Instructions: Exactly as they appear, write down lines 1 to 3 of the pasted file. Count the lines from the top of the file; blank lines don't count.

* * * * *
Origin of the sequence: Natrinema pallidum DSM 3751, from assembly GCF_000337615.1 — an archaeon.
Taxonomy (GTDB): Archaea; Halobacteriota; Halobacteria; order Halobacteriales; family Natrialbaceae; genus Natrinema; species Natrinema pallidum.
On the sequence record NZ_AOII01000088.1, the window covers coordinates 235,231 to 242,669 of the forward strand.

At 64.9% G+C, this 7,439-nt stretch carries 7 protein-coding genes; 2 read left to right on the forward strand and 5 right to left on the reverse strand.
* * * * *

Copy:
Origin of the sequence: Natrinema pallidum DSM 3751, from assembly GCF_000337615.1 — an archaeon.
Taxonomy (GTDB): Archaea; Halobacteriota; Halobacteria; order Halobacteriales; family Natrialbaceae; genus Natrinema; species Natrinema pallidum.
On the sequence record NZ_AOII01000088.1, the window covers coordinates 235,231 to 242,669 of the forward strand.